Laparoendoscopic single site surgery (LESS) has been used for hysterectomy, adnexal surgery, myomectomy, and gynecologic cancer surgery [1]. Some reports have demonstrated the feasibility and safety of SPLS and the improvement in outcomes over conventional laparoscopy in terms of pain, recovery time, cosmesis, and duration of hospital stay [2-5].

Laparoscopic myomectomy (LM) is a surgical procedure that has been performed frequently in the gynecological field. In an attempt for further improvement, laparoendoscopic single site myomectomy (LESS-M) has been recently introduced. This surgical approach is still in evolution, as only a small number of patients have been reported so far [6-13]. This technique is evolving quickly, nevertheless, there is insufficient data regarding whether it has advantages over conventional LM.

The technique for laparoendoscopic single-site myomectomy reported before described the use of disposable transumbilical single port access devices or a glove- disposable wound retractor system [6-13], a flexible tip laparoscope along with curved and articulating working instruments. Utilization of such instruments and disposable access ports or disposable wound retractors can impose a significant cost burden on patients in developing countries.

We recently performed LESS-M using conventional laparoscopy instruments and a flexible tip laparoscope, without the need for single port laparoscopy access devices. We herein report our modifications and feasibility of this cost-effective technique of LESS-M, and present a matched case-control retrospective study comparing LESS-M and LM with respect to perioperative outcomes and cosmetic satisfaction.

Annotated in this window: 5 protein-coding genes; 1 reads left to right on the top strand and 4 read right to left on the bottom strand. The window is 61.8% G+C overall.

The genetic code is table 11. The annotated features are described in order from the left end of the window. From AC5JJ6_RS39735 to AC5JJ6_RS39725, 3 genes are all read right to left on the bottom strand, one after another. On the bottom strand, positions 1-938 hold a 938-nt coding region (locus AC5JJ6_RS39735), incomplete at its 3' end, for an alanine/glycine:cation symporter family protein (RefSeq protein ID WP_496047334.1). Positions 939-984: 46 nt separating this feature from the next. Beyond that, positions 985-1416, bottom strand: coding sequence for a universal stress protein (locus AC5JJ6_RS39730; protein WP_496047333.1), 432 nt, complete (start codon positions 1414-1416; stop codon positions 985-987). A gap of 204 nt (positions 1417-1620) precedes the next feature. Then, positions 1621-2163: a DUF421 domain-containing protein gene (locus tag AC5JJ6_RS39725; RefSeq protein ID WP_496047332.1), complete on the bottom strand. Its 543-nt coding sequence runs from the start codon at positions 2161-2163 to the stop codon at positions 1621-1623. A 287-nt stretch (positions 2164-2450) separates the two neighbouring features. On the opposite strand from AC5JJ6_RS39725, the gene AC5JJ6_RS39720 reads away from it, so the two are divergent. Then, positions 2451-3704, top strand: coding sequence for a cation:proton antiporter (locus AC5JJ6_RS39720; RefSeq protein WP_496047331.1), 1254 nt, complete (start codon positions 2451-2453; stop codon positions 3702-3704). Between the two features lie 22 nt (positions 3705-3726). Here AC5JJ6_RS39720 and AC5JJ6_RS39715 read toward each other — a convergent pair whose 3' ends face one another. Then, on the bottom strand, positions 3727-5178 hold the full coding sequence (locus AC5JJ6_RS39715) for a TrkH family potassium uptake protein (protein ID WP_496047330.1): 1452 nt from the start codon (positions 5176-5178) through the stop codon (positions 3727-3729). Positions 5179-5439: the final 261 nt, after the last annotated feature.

We recently performed LESS-M using conventional laparoscopy instruments and a flexible tip laparoscope, without the need for single port laparoscopy access devices. We herein report our modifications and feasibility of this cost-effective technique of LESS-M, and present a prospective observational matched case-control study comparing LESS-M and LM with respect to perioperative outcomes and cosmetic satisfaction.

Materials and Methods

Patients

Between January 2012 and December 2014, 32 patients with leiomyoma were selected to undergo LESS-M in the Obstetrics and Gynecology Hospital of Fudan University. The patients were selected consecutively, based on their ultrasonographic characteristics, and the data were collected.

The inclusion criteria included the presence of a symptomatic leiomyoma measuring 8 cm or less on ultrasonographic examination, and intramural or subserosal type of myoma. Patients whose myomas measured > 8 cm on ultrasonographic examination or with a submucosal type were excluded from this study. LESS-M was suggested to all the patients who fulfilled the inclusion criteria, and was performed with the consent of the 32 patients.

The LESS-M group was matched to a control group (n=32) who underwent LM by the same operative team during the same period. The patients were 1:1 matched prospectively on the basis of size, location and type of leimyomas. This study was approved by the Obstetrics and Gynecology Hospital of Fudan University Institutional Review Board.